Paul's speech had a different substance than Romney's partisan speech. Paul focused upon ideas in his talk. "I sort of have to chuckle when they describe you and me as being dangerous," Paul told his supporters. "We are dangerous to the status quo in this country. And we will remain a danger to the Federal Reserve system as well." The mostly young audience broke out in loud chants of "End the Fed! End the Fed!" Paul had predicted the housing and financial crisis as early as 2001, and warned that the United States was currently in the midst of a currency crisis.

The "top one percent" of American earners, who have become heated targets of Democrats, Occupy Wall Street protesters, and the Obama administration, is not limited to the isolated crowd of corporate executives who run America’s financial institutions; it also includes top executives in organizations such as Planned Parenthood Federation of America (PPFA), the "family planning" group responsible for the deaths of millions of unborn babies.

According to Planned Parenthood’s 2009-2010 annual report, the abortion business is booming, as the release shows the organization administering 329,455 abortions last year. These operations, along with other services the organization provides, have delivered PPFA more than a billion dollars in total net assets, a new record high.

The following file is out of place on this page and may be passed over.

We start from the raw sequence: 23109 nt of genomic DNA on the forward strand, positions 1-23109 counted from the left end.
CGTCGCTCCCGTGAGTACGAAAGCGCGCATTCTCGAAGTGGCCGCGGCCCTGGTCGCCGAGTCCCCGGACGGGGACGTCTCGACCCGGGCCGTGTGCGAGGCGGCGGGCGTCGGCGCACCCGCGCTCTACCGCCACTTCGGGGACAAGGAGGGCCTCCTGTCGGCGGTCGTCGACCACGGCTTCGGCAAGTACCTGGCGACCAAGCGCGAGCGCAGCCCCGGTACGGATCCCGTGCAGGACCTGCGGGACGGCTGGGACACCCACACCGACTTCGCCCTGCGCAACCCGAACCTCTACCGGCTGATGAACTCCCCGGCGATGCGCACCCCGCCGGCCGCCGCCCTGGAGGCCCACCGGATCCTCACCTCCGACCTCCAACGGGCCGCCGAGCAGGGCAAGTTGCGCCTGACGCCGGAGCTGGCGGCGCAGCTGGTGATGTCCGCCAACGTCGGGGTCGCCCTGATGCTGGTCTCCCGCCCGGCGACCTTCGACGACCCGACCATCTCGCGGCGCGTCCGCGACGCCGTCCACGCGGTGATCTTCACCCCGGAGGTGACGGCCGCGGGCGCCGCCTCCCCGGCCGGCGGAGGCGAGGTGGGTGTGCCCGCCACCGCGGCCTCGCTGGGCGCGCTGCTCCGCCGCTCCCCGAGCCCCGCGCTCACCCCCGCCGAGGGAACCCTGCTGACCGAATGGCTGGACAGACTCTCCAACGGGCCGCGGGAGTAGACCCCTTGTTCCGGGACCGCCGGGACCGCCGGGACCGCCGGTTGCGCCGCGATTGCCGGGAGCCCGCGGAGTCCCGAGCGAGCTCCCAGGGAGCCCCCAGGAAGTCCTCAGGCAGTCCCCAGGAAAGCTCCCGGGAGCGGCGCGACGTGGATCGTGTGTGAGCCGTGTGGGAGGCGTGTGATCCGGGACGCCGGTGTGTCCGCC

However, spikes in business profits have not been the only contributors to the group’s 2010 financial boon, but also the millions of dollars in government funding it harvests every year. "Planned Parenthood received $487.4 million in government money in 2010, a huge jump from the $363.2 million reported last year," reported LifeSiteNews. "At the same time, contributions to the organization from private sources dropped from $308.2 million the year before to $223.8 million, a fact that pro-life groups have pointed to as apparent evidence of declining support for the abortion giant."

Google announced Tuesday a new social networking maneuver that will rummage through photos and commentary on its budding social network, Google+, so search results can provide more personal information for web browsing. The addition, which was employed the same day it was announced, will tailor search results by filtering content to the unique interests of each user browsing the Internet.

The company’s six-month-old Plus product is a social networking service Google offered to counter the sweeping popularity of Facebook’s online parlor and Twitter’s status-updating hub. The new feature, called "Search, Plus Your World," was partially activated Tuesday (some users will not see the change immediately) for all searches administered by users logged into Google; deactivating the individually catered results will require changing settings under the user’s personal preferences. Personal search results can also be suspended on a search-by-search basis by clicking an icon on the results page.

Google Fellow Amit Singhal detailed in a blog post three areas that will be affected by the new feature: